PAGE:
Dead Poets’ Society directed by Peter Weir is set in the 1950’s at the conservative all-boys preparatory school, Welton Academy where tradition, discipline, honour and excellence are the four principles. Challenge is represented throughout the whole film. Dead Poets’ society tells the story of an English teacher John Keating who challenges and inspires his students including Todd Anderson and Neil Perry to think for themselves, to make their lives ‘extraordinary’ and “[to] be an individual instead of a follower” through his non- traditional, revolutionary teaching methods.
Welton Academy has a new English and poetry teacher, Mr Keating who is unlike any other teacher that has ever taught at the school. Mr Keating challenges the convention of the school by teaching in a different way; he also challenges his students to make their lives their own and to look at the world in a different perspective. “I stand on my desk to remind myself that just when we know something we must look always at it in a different way” Mr Keating tells the boys, this is a lesson in free thinking and non-conformity. He is challenging the boys to think that there is more than one view to everything, and he is trying to get them to be more unconventional. In Mr. Keating first lesson which is totally unorthodox by Welton standards he tells the students “You can [either] call me Mr. Keating or if you’re feeling slightly more daring O Captain My Captain” a poem by Walt Whitman about Mr. Abraham Lincoln. Mr. Keating takes the students out of the classroom to focus on the idea of ‘carpe diem’ which in lain means ‘seize the day’ by looking at the pictures of former Welton students in a trophy case. “If you listen real close, you can hear them whisper their legacy to you, listen, hear it? - - Carpe, - - hear it? Carpe diem” Mr. Keating is challenging the boys to seize the day; he is also challenging them to make their lives ‘extraordinary’.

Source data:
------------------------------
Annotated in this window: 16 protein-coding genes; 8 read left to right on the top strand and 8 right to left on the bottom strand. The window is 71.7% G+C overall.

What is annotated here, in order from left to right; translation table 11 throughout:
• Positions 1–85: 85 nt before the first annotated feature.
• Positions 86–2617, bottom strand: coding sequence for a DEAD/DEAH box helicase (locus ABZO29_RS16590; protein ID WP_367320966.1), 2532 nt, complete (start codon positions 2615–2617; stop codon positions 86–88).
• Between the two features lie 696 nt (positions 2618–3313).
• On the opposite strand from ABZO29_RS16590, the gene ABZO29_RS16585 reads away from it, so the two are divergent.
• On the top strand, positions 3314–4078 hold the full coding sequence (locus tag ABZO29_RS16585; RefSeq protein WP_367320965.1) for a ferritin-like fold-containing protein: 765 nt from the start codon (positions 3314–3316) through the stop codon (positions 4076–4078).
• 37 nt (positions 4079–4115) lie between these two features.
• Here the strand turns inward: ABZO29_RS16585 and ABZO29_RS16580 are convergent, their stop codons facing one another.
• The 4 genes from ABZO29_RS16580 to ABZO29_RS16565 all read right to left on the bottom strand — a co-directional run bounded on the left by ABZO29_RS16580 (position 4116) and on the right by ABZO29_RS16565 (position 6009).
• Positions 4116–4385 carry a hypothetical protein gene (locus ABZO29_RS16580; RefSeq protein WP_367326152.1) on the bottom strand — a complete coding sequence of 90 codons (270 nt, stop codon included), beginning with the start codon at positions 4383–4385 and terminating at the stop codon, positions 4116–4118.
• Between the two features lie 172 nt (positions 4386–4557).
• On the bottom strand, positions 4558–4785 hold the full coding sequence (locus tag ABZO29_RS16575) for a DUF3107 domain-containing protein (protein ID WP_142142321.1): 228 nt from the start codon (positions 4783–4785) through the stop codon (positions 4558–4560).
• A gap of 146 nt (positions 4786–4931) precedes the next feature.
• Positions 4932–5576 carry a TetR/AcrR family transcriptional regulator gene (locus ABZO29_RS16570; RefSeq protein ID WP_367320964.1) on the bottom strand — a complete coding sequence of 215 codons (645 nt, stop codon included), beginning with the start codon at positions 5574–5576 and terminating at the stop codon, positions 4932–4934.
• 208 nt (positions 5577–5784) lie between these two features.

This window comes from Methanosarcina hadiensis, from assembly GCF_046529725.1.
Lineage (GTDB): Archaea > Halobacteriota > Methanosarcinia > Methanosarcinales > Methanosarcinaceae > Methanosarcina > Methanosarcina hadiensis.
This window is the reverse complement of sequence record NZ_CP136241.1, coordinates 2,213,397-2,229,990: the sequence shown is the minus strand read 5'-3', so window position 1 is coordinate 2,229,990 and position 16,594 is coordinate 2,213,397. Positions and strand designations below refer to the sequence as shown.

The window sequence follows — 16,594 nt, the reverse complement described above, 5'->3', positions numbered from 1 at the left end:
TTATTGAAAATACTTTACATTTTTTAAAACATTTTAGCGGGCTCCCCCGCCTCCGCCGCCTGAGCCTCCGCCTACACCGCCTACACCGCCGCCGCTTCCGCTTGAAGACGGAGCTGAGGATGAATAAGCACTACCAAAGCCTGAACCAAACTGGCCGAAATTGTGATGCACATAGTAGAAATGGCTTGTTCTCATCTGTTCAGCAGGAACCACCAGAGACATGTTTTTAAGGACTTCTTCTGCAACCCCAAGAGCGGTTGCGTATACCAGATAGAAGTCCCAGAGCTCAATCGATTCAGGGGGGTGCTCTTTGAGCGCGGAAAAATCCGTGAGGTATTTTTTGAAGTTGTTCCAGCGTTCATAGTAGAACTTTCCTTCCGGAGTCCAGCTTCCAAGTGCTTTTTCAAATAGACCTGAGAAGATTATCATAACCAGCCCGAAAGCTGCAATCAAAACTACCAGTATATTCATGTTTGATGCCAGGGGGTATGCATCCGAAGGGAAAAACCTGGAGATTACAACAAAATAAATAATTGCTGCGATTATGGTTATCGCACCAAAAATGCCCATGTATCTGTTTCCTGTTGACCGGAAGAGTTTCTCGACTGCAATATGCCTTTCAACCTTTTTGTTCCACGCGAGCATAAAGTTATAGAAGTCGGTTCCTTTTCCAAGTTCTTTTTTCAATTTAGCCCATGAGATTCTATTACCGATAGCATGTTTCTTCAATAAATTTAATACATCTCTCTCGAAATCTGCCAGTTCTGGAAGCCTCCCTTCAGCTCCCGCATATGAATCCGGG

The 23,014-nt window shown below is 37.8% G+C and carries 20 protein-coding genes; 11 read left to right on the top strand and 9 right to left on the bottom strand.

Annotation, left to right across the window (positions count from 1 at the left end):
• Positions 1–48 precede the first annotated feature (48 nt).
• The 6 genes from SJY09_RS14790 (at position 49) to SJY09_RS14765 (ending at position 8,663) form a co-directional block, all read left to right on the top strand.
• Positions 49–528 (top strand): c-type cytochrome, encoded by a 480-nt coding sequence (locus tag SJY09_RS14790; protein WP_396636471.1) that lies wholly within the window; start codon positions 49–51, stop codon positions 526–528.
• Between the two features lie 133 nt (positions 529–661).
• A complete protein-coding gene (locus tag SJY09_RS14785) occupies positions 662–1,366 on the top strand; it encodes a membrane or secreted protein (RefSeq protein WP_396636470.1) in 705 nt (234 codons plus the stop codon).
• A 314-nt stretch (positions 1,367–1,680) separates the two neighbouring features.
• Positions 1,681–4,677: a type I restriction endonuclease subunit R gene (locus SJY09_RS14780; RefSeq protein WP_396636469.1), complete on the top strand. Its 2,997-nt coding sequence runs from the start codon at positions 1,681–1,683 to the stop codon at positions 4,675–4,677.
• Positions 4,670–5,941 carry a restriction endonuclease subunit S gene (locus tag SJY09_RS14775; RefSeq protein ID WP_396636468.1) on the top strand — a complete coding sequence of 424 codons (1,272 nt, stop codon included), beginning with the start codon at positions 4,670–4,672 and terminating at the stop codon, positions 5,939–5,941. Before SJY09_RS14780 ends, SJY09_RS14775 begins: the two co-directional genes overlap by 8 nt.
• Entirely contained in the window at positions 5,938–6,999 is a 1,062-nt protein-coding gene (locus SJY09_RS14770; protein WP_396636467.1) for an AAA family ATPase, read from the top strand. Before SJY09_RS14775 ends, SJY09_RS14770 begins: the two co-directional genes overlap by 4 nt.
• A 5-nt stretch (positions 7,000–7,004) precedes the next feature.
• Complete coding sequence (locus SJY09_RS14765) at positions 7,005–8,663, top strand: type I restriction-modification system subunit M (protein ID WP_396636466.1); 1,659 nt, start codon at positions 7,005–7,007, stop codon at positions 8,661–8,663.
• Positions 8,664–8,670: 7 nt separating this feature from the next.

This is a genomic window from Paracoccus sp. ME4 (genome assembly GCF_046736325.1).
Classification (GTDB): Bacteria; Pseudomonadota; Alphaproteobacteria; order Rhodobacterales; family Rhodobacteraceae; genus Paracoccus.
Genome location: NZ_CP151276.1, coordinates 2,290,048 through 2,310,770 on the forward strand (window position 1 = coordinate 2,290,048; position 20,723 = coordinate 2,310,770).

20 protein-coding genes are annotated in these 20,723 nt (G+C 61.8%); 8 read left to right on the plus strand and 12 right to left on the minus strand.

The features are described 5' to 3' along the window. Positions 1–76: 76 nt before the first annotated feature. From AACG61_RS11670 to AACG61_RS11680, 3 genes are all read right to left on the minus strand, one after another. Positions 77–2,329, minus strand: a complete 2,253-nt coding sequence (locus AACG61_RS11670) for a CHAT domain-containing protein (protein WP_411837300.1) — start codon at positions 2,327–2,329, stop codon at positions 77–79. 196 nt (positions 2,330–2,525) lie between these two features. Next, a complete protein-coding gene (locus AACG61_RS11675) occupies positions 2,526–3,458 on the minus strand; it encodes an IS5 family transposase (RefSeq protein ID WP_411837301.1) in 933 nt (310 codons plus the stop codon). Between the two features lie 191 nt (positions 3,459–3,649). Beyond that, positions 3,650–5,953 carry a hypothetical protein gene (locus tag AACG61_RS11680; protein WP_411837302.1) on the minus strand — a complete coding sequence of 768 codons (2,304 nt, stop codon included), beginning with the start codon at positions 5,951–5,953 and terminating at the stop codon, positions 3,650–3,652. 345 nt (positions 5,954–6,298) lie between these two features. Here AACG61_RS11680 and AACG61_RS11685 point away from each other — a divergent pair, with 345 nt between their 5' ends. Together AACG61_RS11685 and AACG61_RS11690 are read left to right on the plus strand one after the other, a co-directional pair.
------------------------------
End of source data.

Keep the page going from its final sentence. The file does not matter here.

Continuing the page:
Todd Anderson is a quiet, timid, and shy...
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